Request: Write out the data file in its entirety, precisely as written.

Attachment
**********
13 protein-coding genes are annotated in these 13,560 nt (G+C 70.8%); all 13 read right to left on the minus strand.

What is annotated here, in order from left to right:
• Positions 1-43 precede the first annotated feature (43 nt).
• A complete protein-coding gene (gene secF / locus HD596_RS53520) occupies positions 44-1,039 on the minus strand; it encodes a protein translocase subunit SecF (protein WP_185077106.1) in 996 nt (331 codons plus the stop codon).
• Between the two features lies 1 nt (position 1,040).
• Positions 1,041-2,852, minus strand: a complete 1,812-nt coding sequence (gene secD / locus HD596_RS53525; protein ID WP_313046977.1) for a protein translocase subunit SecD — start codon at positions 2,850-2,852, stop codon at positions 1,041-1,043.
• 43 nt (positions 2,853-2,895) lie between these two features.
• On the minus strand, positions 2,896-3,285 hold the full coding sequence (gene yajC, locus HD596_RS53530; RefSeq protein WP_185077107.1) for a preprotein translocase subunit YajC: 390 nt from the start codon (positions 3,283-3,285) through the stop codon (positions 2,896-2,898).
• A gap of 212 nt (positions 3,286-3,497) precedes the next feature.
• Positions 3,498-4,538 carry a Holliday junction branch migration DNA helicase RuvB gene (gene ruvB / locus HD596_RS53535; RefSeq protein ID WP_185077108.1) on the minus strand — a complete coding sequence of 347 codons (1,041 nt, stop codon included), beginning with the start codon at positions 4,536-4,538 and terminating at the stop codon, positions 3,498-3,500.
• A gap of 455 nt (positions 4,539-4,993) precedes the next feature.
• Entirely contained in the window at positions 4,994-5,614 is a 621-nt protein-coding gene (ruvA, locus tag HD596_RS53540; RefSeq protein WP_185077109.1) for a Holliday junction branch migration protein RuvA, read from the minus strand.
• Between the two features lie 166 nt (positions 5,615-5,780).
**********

13 protein-coding genes are annotated in these 13,560 nt (G+C 70.8%); all 13 read right to left on the minus strand.

What is annotated here, in order from left to right:
• Positions 1-43 precede the first annotated feature (43 nt).
• A complete protein-coding gene (gene secF / locus HD596_RS53520) occupies positions 44-1,039 on the minus strand; it encodes a protein translocase subunit SecF (protein WP_185077106.1) in 996 nt (331 codons plus the stop codon).
• Between the two features lies 1 nt (position 1,040).
• Positions 1,041-2,852, minus strand: a complete 1,812-nt coding sequence (gene secD / locus HD596_RS53525; protein ID WP_313046977.1) for a protein translocase subunit SecD — start codon at positions 2,850-2,852, stop codon at positions 1,041-1,043.
• 43 nt (positions 2,853-2,895) lie between these two features.
• On the minus strand, positions 2,896-3,285 hold the full coding sequence (gene yajC, locus HD596_RS53530; RefSeq protein WP_185077107.1) for a preprotein translocase subunit YajC: 390 nt from the start codon (positions 3,283-3,285) through the stop codon (positions 2,896-2,898).
• A gap of 212 nt (positions 3,286-3,497) precedes the next feature.
• Positions 3,498-4,538 carry a Holliday junction branch migration DNA helicase RuvB gene (gene ruvB / locus HD596_RS53535; RefSeq protein ID WP_185077108.1) on the minus strand — a complete coding sequence of 347 codons (1,041 nt, stop codon included), beginning with the start codon at positions 4,536-4,538 and terminating at the stop codon, positions 3,498-3,500.
• A gap of 455 nt (positions 4,539-4,993) precedes the next feature.
• Entirely contained in the window at positions 4,994-5,614 is a 621-nt protein-coding gene (ruvA, locus tag HD596_RS53540; RefSeq protein WP_185077109.1) for a Holliday junction branch migration protein RuvA, read from the minus strand.
• Between the two features lie 166 nt (positions 5,615-5,780).